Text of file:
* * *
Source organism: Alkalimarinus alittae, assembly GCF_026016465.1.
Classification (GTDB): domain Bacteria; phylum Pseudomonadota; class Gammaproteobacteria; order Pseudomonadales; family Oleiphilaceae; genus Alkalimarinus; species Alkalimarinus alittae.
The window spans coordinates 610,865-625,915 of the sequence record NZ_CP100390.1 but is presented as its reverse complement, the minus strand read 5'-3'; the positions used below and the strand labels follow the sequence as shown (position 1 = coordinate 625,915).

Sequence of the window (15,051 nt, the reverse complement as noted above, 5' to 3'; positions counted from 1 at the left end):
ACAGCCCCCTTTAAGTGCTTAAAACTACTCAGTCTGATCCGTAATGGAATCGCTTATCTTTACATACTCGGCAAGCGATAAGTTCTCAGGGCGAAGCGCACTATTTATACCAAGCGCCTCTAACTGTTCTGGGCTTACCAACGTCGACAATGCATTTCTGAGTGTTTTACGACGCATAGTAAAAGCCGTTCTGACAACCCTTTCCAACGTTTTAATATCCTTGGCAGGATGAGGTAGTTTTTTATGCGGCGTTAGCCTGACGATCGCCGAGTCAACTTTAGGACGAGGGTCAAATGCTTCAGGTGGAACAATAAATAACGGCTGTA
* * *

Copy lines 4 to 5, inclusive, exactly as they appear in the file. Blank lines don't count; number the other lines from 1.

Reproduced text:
Sequence of the window (15,051 nt, the reverse complement as noted above, 5' to 3'; positions counted from 1 at the left end):
ACAGCCCCCTTTAAGTGCTTAAAACTACTCAGTCTGATCCGTAATGGAATCGCTTATCTTTACATACTCGGCAAGCGATAAGTTCTCAGGGCGAAGCGCACTATTTATACCAAGCGCCTCTAACTGTTCTGGGCTTACCAACGTCGACAATGCATTTCTGAGTGTTTTACGACGCATAGTAAAAGCCGTTCTGACAACCCTTTCCAACGTTTTAATATCCTTGGCAGGATGAGGTAGTTTTTTATGCGGCGTTAGCCTGACGATCGCCGAGTCAACTTTAGGACGAGGGTCAAATGCTTCAGGTGGAACAATAAATAACGGCTGTA